BBC Lures Damian Kavanagh Back to the Company

BBC Keeps Olympics Through 2020

A week ahead of the opening ceremonies for the 2012 London Olympics, the BBC has signed a deal to ensure it will remain the exclusive U.K. Olympic broadcaster through 2020 at least. The agreement signed with the International Olympic Committee includes U.K. rights across all media platforms, including online and mobile.

The former CBBC controller who left for Channel 4 returns to be BBC Daytime controller, as incoming BBC boss Tony Hall continues to ring the changes ahead of his arrival.

LONDON – The BBC has lured Damian Kavanagh back into its fold as controller of BBC Daytime, as incoming BBC director general Tony Hall continues to stamp his authority on the management and personnel at the public broadcaster.

Kavanagh returns to the BBC from rival U.K. broadcaster Channel 4, where he was head of features and factual formats.

Reporting into BBC One controller Danny Cohen, Kavanagh will be responsible for all daytime commissioning across BBC One and BBC Two, alongside The One Show and the prime 6 to 7 p.m. slot on BBC Two.

Said Kavanagh: “It was a very difficult decision to leave Channel 4, but BBC Daytime has a unique range of top-quality content, from The One Show to programs like Father Brown, Pointless and Great Railway Journeys. I really can’t wait to get started.”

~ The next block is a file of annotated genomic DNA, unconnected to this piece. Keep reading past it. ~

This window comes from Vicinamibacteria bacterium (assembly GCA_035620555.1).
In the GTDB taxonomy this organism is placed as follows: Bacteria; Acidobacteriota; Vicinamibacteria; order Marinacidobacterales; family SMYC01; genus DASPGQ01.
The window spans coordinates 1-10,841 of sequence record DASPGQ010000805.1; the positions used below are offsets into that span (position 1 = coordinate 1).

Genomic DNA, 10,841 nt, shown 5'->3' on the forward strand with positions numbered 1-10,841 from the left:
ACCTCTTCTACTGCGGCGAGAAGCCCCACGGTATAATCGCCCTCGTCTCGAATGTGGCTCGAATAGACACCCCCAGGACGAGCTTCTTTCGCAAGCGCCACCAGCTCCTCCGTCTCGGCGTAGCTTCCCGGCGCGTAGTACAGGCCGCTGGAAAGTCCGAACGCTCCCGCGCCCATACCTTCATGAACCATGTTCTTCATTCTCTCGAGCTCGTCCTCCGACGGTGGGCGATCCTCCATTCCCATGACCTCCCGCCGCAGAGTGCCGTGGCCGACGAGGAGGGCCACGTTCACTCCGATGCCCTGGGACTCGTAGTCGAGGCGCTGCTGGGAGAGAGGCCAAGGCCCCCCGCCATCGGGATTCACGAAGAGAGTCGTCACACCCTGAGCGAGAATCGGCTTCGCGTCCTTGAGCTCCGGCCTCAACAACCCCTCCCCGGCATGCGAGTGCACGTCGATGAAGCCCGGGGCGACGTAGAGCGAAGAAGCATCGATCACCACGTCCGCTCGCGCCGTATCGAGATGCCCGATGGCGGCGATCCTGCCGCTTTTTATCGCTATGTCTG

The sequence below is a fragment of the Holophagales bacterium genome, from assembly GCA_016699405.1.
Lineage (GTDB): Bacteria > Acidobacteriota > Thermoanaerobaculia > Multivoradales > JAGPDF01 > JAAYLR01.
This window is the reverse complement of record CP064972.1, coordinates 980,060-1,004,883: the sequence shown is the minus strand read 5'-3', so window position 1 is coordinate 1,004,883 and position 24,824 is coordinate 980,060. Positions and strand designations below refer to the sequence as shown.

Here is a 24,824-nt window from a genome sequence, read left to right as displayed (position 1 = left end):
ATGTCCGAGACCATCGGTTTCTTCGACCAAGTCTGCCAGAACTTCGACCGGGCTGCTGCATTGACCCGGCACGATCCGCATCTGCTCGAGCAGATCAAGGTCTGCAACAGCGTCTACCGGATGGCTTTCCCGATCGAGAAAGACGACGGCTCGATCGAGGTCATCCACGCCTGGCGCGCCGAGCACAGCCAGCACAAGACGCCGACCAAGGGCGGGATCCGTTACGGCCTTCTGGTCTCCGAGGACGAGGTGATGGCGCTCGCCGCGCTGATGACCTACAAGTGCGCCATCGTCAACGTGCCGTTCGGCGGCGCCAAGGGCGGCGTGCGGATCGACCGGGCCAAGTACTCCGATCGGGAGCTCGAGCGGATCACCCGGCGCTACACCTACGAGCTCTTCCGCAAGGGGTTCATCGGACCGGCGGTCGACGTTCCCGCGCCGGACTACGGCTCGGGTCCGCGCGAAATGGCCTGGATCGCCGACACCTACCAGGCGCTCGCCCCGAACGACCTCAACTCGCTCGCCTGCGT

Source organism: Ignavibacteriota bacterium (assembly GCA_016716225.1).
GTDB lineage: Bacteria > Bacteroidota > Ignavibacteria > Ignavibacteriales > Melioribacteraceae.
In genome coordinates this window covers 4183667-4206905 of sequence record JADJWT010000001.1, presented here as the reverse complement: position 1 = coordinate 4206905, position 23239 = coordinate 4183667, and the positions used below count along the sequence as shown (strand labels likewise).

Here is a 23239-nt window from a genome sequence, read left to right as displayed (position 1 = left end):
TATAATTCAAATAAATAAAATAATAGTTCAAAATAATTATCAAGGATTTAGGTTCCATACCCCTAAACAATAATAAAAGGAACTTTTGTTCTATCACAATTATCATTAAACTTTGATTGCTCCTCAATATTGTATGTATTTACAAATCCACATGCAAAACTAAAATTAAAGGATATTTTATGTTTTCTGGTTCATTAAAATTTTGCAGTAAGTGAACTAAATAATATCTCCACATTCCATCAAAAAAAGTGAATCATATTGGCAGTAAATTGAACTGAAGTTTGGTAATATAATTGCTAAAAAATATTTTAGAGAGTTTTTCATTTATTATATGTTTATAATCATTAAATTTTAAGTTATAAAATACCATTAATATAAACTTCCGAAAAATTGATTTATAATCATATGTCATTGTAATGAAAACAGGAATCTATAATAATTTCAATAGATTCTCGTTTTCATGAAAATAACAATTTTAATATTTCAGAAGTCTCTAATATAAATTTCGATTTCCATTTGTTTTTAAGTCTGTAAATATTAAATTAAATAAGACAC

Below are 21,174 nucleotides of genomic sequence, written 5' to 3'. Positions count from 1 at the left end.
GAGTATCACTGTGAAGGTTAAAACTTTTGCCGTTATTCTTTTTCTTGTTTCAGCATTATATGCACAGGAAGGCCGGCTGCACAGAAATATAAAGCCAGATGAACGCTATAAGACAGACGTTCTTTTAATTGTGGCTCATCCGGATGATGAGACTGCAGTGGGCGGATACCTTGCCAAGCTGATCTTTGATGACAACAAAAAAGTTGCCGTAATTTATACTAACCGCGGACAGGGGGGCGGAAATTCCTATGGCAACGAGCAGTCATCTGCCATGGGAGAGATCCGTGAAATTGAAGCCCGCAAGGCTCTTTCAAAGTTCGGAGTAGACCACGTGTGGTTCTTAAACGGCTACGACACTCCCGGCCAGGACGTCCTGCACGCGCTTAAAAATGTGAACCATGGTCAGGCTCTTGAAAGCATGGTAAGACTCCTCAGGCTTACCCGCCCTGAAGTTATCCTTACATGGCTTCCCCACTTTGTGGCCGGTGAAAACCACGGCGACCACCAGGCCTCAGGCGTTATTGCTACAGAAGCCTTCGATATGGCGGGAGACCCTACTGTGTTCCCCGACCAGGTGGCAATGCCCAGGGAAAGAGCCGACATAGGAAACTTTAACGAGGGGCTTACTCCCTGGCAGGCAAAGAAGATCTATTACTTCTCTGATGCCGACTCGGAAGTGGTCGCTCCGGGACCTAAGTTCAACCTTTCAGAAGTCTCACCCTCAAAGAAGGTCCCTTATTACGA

Cohen added: "Damian has a fantastic blend of editorial and scheduling experience, and he’s a team-player. I’m very certain that he will build on the great success of Liam Keelan and the talented daytime team."

Kavanagh replaces Keelan, who is now global editorial director at BBC Worldwide and will take up his new post later this year.

Kavanagh left the BBC in March 2012, quitting his role as CBBC chief, the man in charge of children's output on the broadcaster, to go to Channel 4.

His return is a boost for Hall, who is set to start his role as director general in early April since his appointment after the sudden departure of George Entwistle late last year amid the Jimmy Savile scandal and editorial missteps.